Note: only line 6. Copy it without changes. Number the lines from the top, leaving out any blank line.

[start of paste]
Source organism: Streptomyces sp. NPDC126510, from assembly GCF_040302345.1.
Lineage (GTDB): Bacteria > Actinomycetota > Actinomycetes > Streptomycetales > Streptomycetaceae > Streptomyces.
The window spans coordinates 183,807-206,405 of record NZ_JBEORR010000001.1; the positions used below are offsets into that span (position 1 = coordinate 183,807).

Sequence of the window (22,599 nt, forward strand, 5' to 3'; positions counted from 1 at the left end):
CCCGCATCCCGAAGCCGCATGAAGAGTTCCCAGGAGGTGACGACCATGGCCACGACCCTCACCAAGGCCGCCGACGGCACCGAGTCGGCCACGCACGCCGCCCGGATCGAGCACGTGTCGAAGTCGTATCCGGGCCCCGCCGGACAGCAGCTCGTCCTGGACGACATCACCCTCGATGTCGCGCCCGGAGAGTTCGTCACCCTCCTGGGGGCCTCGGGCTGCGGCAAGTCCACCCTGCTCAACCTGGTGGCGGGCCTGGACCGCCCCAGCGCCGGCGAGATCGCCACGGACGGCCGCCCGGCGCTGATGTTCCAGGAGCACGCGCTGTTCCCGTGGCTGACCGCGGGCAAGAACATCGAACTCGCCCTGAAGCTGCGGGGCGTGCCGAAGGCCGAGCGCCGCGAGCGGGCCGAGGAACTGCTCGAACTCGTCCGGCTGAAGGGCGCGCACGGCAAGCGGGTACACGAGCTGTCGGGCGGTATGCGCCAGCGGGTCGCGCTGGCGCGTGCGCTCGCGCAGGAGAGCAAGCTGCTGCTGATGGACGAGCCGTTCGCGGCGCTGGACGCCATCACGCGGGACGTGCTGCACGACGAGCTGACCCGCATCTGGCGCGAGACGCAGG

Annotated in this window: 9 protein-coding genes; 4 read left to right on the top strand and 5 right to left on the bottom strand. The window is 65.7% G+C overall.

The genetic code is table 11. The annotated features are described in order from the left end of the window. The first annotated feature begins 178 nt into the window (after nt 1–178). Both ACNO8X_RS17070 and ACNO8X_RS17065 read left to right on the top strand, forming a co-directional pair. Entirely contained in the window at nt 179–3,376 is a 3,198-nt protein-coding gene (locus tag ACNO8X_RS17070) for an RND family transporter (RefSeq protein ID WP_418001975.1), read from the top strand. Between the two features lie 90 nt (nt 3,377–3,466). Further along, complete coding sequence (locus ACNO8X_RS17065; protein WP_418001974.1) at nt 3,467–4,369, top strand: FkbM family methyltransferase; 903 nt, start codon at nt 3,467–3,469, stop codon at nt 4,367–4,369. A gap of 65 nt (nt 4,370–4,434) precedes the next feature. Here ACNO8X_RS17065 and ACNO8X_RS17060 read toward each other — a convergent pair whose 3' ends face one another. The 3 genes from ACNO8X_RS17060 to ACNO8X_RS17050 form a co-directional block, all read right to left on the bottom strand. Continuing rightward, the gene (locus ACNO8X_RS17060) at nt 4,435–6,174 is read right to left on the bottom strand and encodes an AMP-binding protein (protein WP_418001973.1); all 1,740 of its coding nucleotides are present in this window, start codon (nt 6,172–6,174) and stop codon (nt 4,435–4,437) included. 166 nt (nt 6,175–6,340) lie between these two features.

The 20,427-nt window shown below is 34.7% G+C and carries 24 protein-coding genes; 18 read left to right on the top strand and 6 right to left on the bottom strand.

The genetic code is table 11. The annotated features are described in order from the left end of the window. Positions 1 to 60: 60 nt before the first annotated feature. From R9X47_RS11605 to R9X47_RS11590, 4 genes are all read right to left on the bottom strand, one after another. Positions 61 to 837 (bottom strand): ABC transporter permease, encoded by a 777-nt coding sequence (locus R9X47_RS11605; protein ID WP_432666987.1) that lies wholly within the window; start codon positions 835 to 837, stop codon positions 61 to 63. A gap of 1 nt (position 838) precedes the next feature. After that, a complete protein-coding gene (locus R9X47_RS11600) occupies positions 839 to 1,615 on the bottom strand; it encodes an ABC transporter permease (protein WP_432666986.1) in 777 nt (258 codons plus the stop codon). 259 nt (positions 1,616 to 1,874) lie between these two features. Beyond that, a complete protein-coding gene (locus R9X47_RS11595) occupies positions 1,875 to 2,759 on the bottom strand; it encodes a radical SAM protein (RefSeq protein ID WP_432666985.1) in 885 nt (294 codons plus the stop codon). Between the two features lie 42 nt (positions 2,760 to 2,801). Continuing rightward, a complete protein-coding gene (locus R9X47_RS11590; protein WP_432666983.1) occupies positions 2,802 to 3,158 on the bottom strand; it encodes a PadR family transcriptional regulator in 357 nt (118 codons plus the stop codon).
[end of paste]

Annotated in this window: 9 protein-coding genes; 4 read left to right on the top strand and 5 right to left on the bottom strand. The window is 65.7% G+C overall.